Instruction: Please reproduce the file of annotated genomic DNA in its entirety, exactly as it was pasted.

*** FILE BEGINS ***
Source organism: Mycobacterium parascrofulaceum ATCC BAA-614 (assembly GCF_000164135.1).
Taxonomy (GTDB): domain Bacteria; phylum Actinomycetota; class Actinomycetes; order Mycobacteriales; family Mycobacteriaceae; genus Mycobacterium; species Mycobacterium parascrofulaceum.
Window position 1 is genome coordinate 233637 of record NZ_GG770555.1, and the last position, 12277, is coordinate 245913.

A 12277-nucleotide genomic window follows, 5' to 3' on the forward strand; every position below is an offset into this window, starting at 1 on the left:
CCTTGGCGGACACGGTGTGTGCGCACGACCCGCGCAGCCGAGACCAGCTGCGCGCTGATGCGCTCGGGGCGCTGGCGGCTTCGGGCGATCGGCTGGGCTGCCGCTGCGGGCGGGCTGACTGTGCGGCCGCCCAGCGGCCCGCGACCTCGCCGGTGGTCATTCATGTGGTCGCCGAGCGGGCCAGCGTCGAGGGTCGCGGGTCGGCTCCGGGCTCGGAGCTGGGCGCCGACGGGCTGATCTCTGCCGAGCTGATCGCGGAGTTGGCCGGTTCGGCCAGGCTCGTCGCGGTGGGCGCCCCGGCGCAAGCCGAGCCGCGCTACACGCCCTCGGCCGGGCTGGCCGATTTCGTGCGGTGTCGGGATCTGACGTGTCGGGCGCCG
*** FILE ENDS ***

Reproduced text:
Source organism: Mycobacterium parascrofulaceum ATCC BAA-614 (assembly GCF_000164135.1).
Taxonomy (GTDB): domain Bacteria; phylum Actinomycetota; class Actinomycetes; order Mycobacteriales; family Mycobacteriaceae; genus Mycobacterium; species Mycobacterium parascrofulaceum.
Window position 1 is genome coordinate 233637 of record NZ_GG770555.1, and the last position, 12277, is coordinate 245913.

A 12277-nucleotide genomic window follows, 5' to 3' on the forward strand; every position below is an offset into this window, starting at 1 on the left:
CCTTGGCGGACACGGTGTGTGCGCACGACCCGCGCAGCCGAGACCAGCTGCGCGCTGATGCGCTCGGGGCGCTGGCGGCTTCGGGCGATCGGCTGGGCTGCCGCTGCGGGCGGGCTGACTGTGCGGCCGCCCAGCGGCCCGCGACCTCGCCGGTGGTCATTCATGTGGTCGCCGAGCGGGCCAGCGTCGAGGGTCGCGGGTCGGCTCCGGGCTCGGAGCTGGGCGCCGACGGGCTGATCTCTGCCGAGCTGATCGCGGAGTTGGCCGGTTCGGCCAGGCTCGTCGCGGTGGGCGCCCCGGCGCAAGCCGAGCCGCGCTACACGCCCTCGGCCGGGCTGGCCGATTTCGTGCGGTGTCGGGATCTGACGTGTCGGGCGCCG